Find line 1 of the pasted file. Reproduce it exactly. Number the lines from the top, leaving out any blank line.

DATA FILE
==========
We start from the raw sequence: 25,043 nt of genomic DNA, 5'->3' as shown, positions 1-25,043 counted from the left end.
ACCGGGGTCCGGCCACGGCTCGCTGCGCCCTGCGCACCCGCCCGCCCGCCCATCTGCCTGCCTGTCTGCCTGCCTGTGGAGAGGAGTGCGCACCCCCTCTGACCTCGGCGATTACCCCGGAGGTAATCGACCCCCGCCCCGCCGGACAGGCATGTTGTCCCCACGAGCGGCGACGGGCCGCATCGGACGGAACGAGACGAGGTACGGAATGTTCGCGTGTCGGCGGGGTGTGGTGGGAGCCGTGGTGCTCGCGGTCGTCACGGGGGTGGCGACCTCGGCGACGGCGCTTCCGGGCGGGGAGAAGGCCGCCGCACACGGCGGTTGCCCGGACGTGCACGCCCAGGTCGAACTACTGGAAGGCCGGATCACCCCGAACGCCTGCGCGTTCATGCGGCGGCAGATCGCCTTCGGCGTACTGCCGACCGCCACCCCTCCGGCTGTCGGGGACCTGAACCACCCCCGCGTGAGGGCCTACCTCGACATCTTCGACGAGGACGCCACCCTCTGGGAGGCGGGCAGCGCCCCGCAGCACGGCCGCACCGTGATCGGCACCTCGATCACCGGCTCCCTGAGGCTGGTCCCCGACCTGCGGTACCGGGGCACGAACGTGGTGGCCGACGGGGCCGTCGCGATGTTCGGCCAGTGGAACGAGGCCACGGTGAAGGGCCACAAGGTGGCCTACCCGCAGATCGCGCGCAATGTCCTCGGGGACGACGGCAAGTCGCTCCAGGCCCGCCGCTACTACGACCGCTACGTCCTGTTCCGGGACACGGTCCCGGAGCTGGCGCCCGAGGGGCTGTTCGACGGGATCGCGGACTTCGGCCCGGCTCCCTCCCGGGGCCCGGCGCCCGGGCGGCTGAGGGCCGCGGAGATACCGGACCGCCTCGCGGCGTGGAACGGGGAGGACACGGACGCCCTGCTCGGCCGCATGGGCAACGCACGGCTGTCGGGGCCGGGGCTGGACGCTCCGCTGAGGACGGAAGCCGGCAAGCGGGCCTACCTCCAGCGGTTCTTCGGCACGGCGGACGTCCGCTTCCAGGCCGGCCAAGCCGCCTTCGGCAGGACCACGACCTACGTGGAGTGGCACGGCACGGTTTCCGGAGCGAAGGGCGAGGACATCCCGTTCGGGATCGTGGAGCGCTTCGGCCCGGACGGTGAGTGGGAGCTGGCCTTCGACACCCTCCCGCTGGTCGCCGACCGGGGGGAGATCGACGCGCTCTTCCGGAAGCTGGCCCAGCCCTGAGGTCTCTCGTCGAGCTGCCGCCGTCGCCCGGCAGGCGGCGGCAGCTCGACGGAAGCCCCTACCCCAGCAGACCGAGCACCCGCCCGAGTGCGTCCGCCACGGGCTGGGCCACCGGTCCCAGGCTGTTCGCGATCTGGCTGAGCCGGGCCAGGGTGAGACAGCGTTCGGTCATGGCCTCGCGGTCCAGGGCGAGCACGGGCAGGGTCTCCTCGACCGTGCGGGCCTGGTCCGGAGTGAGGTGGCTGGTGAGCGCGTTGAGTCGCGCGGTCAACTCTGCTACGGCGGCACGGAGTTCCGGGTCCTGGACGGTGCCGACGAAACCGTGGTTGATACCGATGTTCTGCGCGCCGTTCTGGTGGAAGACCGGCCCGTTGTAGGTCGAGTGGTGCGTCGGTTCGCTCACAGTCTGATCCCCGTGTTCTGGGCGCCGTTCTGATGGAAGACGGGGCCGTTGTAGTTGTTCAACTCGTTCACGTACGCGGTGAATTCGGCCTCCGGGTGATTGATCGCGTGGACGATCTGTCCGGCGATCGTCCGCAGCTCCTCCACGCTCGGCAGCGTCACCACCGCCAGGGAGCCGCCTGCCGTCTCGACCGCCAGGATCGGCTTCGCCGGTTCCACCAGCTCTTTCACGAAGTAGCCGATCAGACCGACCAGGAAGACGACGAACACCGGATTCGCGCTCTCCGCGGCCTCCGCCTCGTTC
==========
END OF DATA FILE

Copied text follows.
We start from the raw sequence: 25,043 nt of genomic DNA, 5'->3' as shown, positions 1-25,043 counted from the left end.